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City Rd death trap

Cyclists on notice in promenade overhaul

07 Aug 2019

Cyclists on notice in promenade overhaul Image

The City of Melbourne has released its long-awaited plans to revamp the 300-metre section of Southbank Promenade between Princes Bridge and Evan Walker Bridge.

The $5.1 million stage one overhaul of Southbank Promenade will introduce a suite of new pedestrianisation measures in a bid to force the breaks on speeding cyclists.

Results of a council cycle speed study conducted earlier this year showed that around 95 per cent of riders using the promenade travelled above 15km/h despite council implementing 10km/h speed limit signs and other measures to encourage slower speeds.

While the plans will still allow for recreational cyclists to use the promenade, new street furniture and trees will be used to improve safety and accessibility for pedestrians by encouraging cyclists to slow down.

The renowned Dervish sculpture, which is owned by Arts Centre Melbourne, will also be removed from the promenade and reinstated on the terrace near Hamer Hall to provide more green space.

With the project to start early next year and completed over stages to minimise disruption until 2022, Lord Mayor Sally Capp said council wanted to turn the promenade into a “riverside park”.

“Southbank Promenade hasn’t had a major upgrade in more than 25 years so we’re investing $5.1 million this financial year to make some major improvements,” the Lord Mayor said.

“We will replace the concrete paving with new bluestones, improve public lighting to increase community safety, and install new seats and garden beds.”

“The stage one works are designed to create more public open space outside Hamer Hall between Princes Bridge and Evan Walker Bridge.”

“The configuration of the stairs and ramps will be changed to maximise use of the riverbanks.”

The Lord Mayor said new trees would be planted with a variety of species including Smooth-Barked Apple Trees, Melaleuca (paperbark trees), and Washingtonia robusta (Mexican Fan Palms).

“We will plant 29 new trees with better access to soil and water to increase the canopy cover. The current plane trees were planted in the 1980s but are in a state of decline because they have limited access to soil and moisture,” the Lord Mayor said.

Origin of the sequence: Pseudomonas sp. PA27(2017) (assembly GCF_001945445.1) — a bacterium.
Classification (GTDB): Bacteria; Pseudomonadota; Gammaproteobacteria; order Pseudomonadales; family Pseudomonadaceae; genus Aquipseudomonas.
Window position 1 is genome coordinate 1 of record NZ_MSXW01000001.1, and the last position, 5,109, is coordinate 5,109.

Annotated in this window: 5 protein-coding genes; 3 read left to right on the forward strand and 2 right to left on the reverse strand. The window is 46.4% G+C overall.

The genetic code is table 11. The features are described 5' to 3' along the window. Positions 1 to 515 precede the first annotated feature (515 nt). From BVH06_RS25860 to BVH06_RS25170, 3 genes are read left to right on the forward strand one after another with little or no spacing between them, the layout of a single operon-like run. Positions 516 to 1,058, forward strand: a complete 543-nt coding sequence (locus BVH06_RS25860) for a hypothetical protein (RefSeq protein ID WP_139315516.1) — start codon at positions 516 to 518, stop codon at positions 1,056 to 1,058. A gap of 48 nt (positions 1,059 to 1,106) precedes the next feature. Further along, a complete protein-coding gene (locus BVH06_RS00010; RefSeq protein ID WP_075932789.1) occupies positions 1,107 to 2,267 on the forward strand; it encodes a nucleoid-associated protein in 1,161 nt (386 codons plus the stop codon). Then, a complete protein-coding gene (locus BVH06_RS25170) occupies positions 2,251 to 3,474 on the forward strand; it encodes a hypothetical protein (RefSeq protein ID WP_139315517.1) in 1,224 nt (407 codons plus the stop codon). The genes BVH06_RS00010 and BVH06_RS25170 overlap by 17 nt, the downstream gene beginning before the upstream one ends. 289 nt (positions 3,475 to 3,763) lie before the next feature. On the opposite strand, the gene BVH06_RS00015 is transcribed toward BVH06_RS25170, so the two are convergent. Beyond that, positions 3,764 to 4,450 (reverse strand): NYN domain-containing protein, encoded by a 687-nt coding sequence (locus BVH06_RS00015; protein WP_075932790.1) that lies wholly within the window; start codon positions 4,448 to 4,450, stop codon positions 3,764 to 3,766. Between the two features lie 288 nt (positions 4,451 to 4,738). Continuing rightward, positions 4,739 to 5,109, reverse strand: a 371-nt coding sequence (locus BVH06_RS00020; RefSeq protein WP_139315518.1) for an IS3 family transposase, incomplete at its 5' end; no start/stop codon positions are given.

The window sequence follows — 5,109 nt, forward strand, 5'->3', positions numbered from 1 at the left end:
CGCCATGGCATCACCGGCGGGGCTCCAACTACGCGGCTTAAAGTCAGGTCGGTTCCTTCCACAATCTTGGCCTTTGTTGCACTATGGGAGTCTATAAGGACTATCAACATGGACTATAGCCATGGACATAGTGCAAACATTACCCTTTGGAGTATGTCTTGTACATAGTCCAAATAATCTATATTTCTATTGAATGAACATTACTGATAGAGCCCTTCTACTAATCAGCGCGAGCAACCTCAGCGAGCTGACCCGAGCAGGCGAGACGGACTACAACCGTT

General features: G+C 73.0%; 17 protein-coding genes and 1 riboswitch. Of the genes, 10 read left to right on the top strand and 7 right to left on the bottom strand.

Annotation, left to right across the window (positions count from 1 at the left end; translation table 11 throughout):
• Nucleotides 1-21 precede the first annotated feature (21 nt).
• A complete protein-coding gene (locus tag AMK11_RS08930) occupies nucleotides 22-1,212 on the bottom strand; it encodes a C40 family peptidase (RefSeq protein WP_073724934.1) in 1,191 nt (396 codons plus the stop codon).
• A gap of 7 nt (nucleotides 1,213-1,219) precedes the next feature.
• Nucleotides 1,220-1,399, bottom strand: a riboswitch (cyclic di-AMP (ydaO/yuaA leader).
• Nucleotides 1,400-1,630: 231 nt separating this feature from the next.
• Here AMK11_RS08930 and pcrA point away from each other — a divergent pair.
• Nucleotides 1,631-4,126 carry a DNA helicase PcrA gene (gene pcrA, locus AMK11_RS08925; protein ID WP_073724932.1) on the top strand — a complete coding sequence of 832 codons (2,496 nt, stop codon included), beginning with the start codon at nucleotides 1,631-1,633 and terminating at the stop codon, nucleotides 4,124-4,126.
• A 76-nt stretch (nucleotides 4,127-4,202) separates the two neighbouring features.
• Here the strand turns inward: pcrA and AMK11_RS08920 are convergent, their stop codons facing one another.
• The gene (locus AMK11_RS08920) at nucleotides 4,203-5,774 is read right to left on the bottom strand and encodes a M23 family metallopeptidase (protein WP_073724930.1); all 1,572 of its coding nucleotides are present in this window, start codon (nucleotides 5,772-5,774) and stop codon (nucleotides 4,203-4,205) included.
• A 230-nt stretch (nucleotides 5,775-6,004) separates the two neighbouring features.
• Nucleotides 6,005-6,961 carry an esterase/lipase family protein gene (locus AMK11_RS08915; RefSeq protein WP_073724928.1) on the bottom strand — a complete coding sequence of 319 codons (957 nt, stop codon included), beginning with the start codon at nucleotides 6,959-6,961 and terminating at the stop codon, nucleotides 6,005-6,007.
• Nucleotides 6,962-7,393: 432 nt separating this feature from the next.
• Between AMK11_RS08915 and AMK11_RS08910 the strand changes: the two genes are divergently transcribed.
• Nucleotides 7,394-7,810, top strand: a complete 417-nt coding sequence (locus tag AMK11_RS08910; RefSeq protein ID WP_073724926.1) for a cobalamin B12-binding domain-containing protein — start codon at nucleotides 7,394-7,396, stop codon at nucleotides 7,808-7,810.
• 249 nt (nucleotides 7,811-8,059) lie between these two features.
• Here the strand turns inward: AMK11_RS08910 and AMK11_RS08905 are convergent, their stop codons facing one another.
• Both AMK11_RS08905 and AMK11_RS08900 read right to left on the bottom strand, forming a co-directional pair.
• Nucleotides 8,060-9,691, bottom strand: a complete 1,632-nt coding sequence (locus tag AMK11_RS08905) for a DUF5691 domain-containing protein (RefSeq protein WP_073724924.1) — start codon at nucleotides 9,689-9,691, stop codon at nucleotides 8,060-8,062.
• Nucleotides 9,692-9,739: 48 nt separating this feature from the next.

Deputy chair of the City of Melbourne’s major projects portfolio Cr Nicholas Reece said council would be encouraging faster cyclists to use an alternative route via 1km of new bike lanes being implemented as part of the transformation of Southbank Boulevard.

“We want to prioritise the river banks as a destination rather than a through route,” Cr Reece said. “This is based on a study earlier this year which showed that around 95 per cent of cyclists at Princes Bridge were travelling above 15 kilometres an hour.”

“I’m a regular cyclist at Southbank Promenade and like everyone else I’ll be slowing down to take in the wonderful city views.”

Southbank Residents’ Association (SRA) president Tony Penna welcomed the news, stating an overhaul of the “tired” promenade had been long overdue, but was sceptical as to whether council’s cycling plan would work.

“We are delighted to see investment in Southbank Promenade,” Mr Penna said. “As residents, one of our big concerns has been the speed of cyclists.”

“As outlined, as a recent study by the council identified that 95 per cent of cyclists exceed the 15km/h speed limit. This is of no surprise to the residents. We have continually raised this issue with council for over five years.”

“It is disappointing it has taken this long for any meaningful action. The speed of cyclists has been an accident waiting to happen. Our observations are not the recreational cyclists as being the main problem, but the commuter cyclists.”

“While we are certainly grateful for the separated cycling lanes proposed for Southbank Boulevard, we are sceptical of this proposed solution as council has not provided any evidence to the community to suggest this solution will work.”

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